One of the core themes driving crypto’s initial pull was the belief in anonymity. In a regulated and mainstream environment, however, there is a need to compromise on this anonymity, and digital identities will be required to build trust. A decentralized identity can be that compromise, providing identity without centralized control. Two of the biggest names in DeFi, Compound and Aave have already created “permissioned” protocols called Compound Treasury and Aave Pro, respectively, to cater specifically to institutions that require identity, e.g. government regulated entities (banks).

New technologies, such as Zero-Knowledge Proofs (ZKP), combine the anonymity of DeFi with the security of centralized finance. Homomorphic encryption is being used by companies like Enveil to perform KYC on data that remains encrypted. Vendors, such as OnFido, are bringing KYC/AML to DeFi. Bloom and Teller are building a decentralized credit rating for consumers. ArcX is building decentralized passports where users access certain protocols based on their on-chain history. Notabene enables safe transactions between exchanges by building regulatory compliant identity technology. And there are many more companies innovating in this nascent space.

Regulatory pressure combined with DeFi’s push into the mainstream is already moving us towards a world with increased DeFi identity. And the best DeFi companies will incorporate identity protocols well before they are mandated.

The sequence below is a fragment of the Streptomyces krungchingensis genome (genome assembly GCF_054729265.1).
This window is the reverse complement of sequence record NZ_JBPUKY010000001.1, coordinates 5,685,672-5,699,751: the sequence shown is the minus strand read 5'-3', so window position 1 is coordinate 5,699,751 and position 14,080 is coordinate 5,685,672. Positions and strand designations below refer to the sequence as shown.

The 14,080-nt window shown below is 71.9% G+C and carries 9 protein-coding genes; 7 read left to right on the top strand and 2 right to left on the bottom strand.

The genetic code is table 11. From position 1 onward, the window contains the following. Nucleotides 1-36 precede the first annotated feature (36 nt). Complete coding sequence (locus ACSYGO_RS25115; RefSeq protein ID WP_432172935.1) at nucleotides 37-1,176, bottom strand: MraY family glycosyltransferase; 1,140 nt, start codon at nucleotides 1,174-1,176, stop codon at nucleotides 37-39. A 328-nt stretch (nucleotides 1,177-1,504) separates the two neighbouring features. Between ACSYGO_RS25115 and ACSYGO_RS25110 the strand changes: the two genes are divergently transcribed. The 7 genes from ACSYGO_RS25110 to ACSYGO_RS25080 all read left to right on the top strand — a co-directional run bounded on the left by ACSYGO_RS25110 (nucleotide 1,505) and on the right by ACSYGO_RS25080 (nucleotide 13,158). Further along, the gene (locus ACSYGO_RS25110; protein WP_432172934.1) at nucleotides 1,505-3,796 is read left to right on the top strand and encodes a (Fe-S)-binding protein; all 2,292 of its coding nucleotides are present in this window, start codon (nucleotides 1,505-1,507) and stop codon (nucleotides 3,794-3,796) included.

3. DeFi for Businesses

Finding product market fit for DeFi started with consumers. Now, there are opportunities for DeFi to build the infrastructure needed to scale transactions to businesses.

This will require robust developer tooling that makes it easier for businesses to engage with DeFi. Wyre developed payments APIs to power crypto payments for businesses. Circle established a stablecoin, creating an effective bridge between fiat and decentralized payments. Paxos helps with custody and regulated blockchain infrastructure for institutions. Ripple, a Core portfolio company, enables cheaper and faster cross-border transactions, a huge pain point for international businesses. Multis aims to offer treasury services for crypto-focused businesses.

Tooling for businesses is just getting started and I’m excited to see smart contracts expand through this ecosystem and automate everyday tasks.

4. Friendly UI/UX and Embedded Crypto